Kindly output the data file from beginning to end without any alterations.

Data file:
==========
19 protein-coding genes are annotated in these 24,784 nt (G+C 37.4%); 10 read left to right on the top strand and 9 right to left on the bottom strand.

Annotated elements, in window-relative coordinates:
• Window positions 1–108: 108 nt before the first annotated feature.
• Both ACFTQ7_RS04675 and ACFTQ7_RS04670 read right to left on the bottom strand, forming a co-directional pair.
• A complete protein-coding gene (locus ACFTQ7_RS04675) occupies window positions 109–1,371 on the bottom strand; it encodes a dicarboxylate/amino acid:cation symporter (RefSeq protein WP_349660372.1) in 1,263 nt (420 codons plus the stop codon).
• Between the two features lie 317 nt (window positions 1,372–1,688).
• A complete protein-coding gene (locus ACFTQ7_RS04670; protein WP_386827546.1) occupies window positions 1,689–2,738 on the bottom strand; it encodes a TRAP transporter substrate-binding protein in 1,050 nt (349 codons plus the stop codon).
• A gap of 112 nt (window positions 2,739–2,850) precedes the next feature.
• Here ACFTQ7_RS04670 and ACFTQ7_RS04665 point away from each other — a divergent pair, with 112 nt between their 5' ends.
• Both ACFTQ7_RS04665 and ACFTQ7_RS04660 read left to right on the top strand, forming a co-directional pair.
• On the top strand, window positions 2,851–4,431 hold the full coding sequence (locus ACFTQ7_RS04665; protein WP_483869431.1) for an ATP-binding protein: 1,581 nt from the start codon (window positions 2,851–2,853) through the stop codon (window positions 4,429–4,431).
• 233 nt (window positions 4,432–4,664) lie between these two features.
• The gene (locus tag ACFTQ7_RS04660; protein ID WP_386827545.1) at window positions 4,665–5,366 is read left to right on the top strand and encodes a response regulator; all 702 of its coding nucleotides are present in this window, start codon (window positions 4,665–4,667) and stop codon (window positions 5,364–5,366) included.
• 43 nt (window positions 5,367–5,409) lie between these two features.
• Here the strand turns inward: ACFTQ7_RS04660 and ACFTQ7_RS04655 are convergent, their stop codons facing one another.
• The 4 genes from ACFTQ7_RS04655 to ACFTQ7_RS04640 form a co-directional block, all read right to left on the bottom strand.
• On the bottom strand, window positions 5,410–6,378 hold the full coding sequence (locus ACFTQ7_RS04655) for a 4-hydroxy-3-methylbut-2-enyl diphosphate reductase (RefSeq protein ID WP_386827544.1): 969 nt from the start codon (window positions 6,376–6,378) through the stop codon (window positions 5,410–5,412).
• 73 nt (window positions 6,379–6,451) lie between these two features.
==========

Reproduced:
19 protein-coding genes are annotated in these 24,784 nt (G+C 37.4%); 10 read left to right on the top strand and 9 right to left on the bottom strand.

Annotated elements, in window-relative coordinates:
• Window positions 1–108: 108 nt before the first annotated feature.
• Both ACFTQ7_RS04675 and ACFTQ7_RS04670 read right to left on the bottom strand, forming a co-directional pair.
• A complete protein-coding gene (locus ACFTQ7_RS04675) occupies window positions 109–1,371 on the bottom strand; it encodes a dicarboxylate/amino acid:cation symporter (RefSeq protein WP_349660372.1) in 1,263 nt (420 codons plus the stop codon).
• Between the two features lie 317 nt (window positions 1,372–1,688).
• A complete protein-coding gene (locus ACFTQ7_RS04670; protein WP_386827546.1) occupies window positions 1,689–2,738 on the bottom strand; it encodes a TRAP transporter substrate-binding protein in 1,050 nt (349 codons plus the stop codon).
• A gap of 112 nt (window positions 2,739–2,850) precedes the next feature.
• Here ACFTQ7_RS04670 and ACFTQ7_RS04665 point away from each other — a divergent pair, with 112 nt between their 5' ends.
• Both ACFTQ7_RS04665 and ACFTQ7_RS04660 read left to right on the top strand, forming a co-directional pair.
• On the top strand, window positions 2,851–4,431 hold the full coding sequence (locus ACFTQ7_RS04665; protein WP_483869431.1) for an ATP-binding protein: 1,581 nt from the start codon (window positions 2,851–2,853) through the stop codon (window positions 4,429–4,431).
• 233 nt (window positions 4,432–4,664) lie between these two features.
• The gene (locus tag ACFTQ7_RS04660; protein ID WP_386827545.1) at window positions 4,665–5,366 is read left to right on the top strand and encodes a response regulator; all 702 of its coding nucleotides are present in this window, start codon (window positions 4,665–4,667) and stop codon (window positions 5,364–5,366) included.
• 43 nt (window positions 5,367–5,409) lie between these two features.
• Here the strand turns inward: ACFTQ7_RS04660 and ACFTQ7_RS04655 are convergent, their stop codons facing one another.
• The 4 genes from ACFTQ7_RS04655 to ACFTQ7_RS04640 form a co-directional block, all read right to left on the bottom strand.
• On the bottom strand, window positions 5,410–6,378 hold the full coding sequence (locus ACFTQ7_RS04655) for a 4-hydroxy-3-methylbut-2-enyl diphosphate reductase (RefSeq protein ID WP_386827544.1): 969 nt from the start codon (window positions 6,376–6,378) through the stop codon (window positions 5,410–5,412).
• 73 nt (window positions 6,379–6,451) lie between these two features.